Wednesday, March 17, 2010


There is no definitive origin or inventor of the skateboard. One proposed origin is that skateboards arose in the 1930s and 1940s, when children would participate in soapbox races, using soap-boxes attached to wooden planks on rollerskate wheels. When the soap-box became detached from the plank, children would ride these primitive "skateboards". However, there are arguments that this origin is not accurate, and that it has simply been taken from the film Back to the Future. Another suggests that the skateboard was created directly from the adaptation of a single roller skate taken apart and nailed to a 2x4, without the soapbox at all. Surfers would skate when the waves were flat and began skating to recreate surfing on land, some surfers began to do tricks on the land such as Bert slides and Power slides. Another theory about the origin of skateboards claims that third and fourth grade children in the Los Angeles South Bay Area developed skateboards in the spring of 1952 or 1953, after having received roller skates as the "Christmas gift of choice." The young children who developed skate boards in 1952 and/or 1953 did not do this quite so much as an outright immitation of surfing, but rather, simply because the skates they had received for Christmas eventually fell apart under hard use, and they found that they could continue and enhance the skating experience by nailing skate halves to 3-to-4 foot long boards, and then by learning to balance themselves on the boards while rolling down hills.

In 1972, the first Urethane wheels came into production which made these tricks possible. Some of the most well known early skaters, the "Z-boys" named after the Zepher surf shop, used a more fluid motion than most skaters at the time and styled themselves after a famous surfer.[citation needed] The skaters brought back the trend from its slump in 1975 during the Del Mar competition where they wowed audiences with their close to ground maneuvers and fluid movements. The main types of skating during this time were slalom, long jump, free style, and downhill racing.[citation needed] Later during the drought of California the Z-boys and other skaters started to skate empty pools thus creating vert skating. One of the group's members, Laurie Picken, would perform the world's first Aerial in a swimming pool.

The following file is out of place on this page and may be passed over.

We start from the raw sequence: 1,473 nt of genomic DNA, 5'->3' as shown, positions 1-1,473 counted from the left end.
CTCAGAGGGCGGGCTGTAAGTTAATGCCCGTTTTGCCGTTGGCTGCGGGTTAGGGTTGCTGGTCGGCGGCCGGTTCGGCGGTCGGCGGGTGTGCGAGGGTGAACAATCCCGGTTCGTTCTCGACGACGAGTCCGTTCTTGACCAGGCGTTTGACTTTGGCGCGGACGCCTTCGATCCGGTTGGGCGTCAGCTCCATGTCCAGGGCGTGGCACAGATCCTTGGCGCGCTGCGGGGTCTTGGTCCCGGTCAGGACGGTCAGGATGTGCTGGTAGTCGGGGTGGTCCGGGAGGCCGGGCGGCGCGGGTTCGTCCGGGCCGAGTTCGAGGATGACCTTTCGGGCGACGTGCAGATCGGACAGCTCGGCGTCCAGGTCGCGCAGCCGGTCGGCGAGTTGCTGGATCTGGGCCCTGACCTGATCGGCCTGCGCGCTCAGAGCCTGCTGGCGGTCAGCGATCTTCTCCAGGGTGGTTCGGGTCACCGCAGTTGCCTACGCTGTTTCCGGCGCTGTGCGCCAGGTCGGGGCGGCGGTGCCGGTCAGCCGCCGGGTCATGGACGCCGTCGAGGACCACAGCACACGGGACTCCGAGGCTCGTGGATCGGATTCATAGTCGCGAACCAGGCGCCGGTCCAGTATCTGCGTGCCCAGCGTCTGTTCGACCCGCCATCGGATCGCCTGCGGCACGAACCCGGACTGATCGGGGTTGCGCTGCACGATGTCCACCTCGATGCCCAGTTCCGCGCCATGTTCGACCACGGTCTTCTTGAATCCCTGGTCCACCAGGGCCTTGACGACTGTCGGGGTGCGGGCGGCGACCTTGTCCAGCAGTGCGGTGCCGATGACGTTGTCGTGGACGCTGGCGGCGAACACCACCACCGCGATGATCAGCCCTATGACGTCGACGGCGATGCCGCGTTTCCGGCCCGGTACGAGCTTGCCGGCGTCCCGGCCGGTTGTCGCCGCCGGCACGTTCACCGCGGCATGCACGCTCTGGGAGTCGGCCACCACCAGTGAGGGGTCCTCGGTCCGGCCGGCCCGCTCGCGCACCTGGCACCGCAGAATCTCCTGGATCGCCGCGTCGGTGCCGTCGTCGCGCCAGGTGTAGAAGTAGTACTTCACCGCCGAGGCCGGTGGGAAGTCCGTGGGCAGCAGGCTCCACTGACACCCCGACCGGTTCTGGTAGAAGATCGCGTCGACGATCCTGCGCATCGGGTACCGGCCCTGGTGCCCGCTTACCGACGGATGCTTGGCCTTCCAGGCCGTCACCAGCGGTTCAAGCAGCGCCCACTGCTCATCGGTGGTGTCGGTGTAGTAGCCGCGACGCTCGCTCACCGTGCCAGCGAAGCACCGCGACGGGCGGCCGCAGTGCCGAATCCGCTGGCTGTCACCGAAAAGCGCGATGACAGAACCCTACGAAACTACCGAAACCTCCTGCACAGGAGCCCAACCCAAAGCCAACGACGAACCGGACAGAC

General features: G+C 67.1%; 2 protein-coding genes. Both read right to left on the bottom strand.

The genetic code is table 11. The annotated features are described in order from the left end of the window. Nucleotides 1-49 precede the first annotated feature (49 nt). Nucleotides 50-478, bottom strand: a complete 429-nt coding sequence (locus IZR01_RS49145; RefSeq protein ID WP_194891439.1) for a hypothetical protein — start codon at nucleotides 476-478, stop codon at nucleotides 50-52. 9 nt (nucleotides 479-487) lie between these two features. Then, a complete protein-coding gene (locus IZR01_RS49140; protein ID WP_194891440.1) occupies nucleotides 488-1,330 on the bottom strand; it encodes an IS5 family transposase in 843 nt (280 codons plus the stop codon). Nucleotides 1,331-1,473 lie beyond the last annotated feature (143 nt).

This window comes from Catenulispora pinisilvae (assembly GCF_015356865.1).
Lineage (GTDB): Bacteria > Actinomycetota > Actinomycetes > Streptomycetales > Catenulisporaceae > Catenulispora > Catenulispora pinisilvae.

Retail skateboards were first marketed in 1958 by Bill and Mark Richard of Dana Point, California. They attached roller skate wheels from the Chicago Roller Skate Company to a plank of wood and sold them in their Val Surf Shops.As skateboarding became more popular, Larry Stevenson created the "kick tail" on a skateboard which led to the design of the trick board.[citation needed] The sport of skating was considered to be an outcast sport because of its strong ties to the punk and rebel movement during the 90s.[citation needed] It wasn't until the 2000s X Games that skateboarding made a new name for itself as an official sport.

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